Selwyn Township to evaluation its hashish zoning bylaw – Peterborough

Selwyn Township is seeking feedback from the public on changes to a zoning ordinance that sets out the rules for growing, growing and processing cannabis within its borders.

The move comes after a proposed 14.5 acre growing area near Ennismore that is pending approval from Health Canada and that would be in close proximity to a residential area.

Gord Duncan’s home is based on the planned extension that will take place on the 290 Cork Line.

“It’s too close. It’s 50 yards away, ”said Duncan. “The smell is the big problem because it can travel a kilometer or two and the only thing that can stop that is the distance.”

Ennismore landowner vies for cannabis cultivation license

Ennismore Landowner Vies for Cannabis Grow License – Jan 21, 2021

Fifty meters from its property line is permitted under the current parameters of the statutes.

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There are around 30 apartments within half a kilometer of the planned location.

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Duncan says he and his neighbors are not against cannabis as it is legal, but don’t believe that larger cultivation should be allowed this close to their homes.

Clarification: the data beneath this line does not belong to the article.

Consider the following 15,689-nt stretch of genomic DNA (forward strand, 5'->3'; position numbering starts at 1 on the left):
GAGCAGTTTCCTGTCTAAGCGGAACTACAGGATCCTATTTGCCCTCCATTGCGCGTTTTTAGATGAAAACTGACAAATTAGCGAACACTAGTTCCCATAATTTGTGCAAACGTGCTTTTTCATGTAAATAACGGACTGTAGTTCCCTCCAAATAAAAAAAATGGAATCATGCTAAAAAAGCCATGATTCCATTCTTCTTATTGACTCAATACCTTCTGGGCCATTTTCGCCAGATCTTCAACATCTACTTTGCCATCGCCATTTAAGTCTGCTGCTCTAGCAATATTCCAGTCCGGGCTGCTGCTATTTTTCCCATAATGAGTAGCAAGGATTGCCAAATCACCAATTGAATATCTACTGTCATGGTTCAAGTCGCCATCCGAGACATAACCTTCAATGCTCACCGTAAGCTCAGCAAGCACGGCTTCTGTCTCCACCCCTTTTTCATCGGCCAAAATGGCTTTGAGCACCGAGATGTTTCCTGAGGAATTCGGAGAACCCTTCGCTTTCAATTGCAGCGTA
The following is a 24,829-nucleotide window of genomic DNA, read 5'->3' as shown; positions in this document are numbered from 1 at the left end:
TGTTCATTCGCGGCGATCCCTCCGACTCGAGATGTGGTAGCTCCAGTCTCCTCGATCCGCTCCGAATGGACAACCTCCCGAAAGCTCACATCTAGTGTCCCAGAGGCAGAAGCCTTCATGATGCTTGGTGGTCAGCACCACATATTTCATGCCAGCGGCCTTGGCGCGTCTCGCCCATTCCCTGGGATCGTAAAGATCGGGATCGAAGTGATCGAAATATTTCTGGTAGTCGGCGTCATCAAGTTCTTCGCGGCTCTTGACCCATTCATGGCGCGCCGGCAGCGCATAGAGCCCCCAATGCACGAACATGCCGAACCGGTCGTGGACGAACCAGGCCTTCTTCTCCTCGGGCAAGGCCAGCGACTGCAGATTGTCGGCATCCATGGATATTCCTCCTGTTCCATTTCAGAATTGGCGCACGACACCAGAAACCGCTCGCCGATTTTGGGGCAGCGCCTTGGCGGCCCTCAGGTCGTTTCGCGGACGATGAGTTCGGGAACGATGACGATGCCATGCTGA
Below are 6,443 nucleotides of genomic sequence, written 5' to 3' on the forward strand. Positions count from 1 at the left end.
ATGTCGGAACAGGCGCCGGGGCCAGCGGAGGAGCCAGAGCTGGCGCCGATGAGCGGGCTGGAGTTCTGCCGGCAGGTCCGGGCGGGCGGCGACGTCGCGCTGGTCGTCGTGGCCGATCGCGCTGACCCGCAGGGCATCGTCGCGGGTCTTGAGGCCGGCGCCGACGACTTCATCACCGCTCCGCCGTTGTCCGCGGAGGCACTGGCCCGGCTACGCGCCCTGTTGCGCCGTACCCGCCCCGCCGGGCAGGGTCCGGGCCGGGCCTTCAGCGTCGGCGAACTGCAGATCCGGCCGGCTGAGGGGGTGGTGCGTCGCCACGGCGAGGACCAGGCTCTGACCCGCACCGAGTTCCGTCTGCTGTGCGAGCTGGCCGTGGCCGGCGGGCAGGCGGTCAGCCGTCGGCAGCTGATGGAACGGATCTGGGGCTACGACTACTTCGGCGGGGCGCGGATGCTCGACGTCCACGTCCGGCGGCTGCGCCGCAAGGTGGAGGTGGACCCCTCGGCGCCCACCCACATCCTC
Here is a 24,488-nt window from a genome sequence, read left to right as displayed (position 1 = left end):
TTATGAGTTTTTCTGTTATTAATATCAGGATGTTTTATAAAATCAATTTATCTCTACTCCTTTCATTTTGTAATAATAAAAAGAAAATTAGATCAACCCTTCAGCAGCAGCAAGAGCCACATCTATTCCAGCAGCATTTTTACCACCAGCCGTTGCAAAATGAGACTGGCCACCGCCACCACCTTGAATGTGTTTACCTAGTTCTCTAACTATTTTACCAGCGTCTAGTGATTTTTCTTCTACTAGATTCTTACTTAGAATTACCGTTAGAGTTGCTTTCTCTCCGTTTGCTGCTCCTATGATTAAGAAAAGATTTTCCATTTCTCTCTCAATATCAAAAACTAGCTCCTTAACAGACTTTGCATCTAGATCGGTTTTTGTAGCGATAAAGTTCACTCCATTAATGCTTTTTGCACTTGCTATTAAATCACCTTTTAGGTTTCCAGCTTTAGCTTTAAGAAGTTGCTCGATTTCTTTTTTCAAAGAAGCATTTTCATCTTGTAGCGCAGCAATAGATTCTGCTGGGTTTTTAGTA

An email from Peterborough Kawartha MP Maryam Monsef’s office to Global News Peterborough stated, “Our office is aware of the pending license application in Ennismore and we have certainly shared local concerns with the Department of Health.

“Cannabis licensing applications are ultimately a regulatory process and I would like to point out that these applications have very strict standards, are tightly regulated and very thoroughly screened. If an application does not meet Health Canada’s strict standards, it will not be approved. “

Selwyn Township’s deputy mayor, Sherry Senis, told Global News Peterborough that when the cannabis zoning statute was originally approved, the township was not expecting applications to grow operations on smaller plots, but rather on larger acreages.

“That obviously didn’t happen on Cork Line. Now we’re going back to make sure it doesn’t happen anywhere else in the township that is closer to residential areas, ”Senis said.

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Some of the changes the council is considering include changing the setback of residential lot lines from 50 meters to 300 meters, as well as several other changes, although the decision will not affect its application to Cork Line.

“The Planning Act does not allow the municipality to apply the rules retrospectively,” added Senis. “With that it is clear. So unfortunately we have to stick with the old ones at Cork Line. “

The Selwyn parish council meets Tuesday evening to assess public feedback on the amendment to the statutes.

Staff then take public comments, emails, and letters and send them back for approval on September 7th with the final draft of the amended bylaws.

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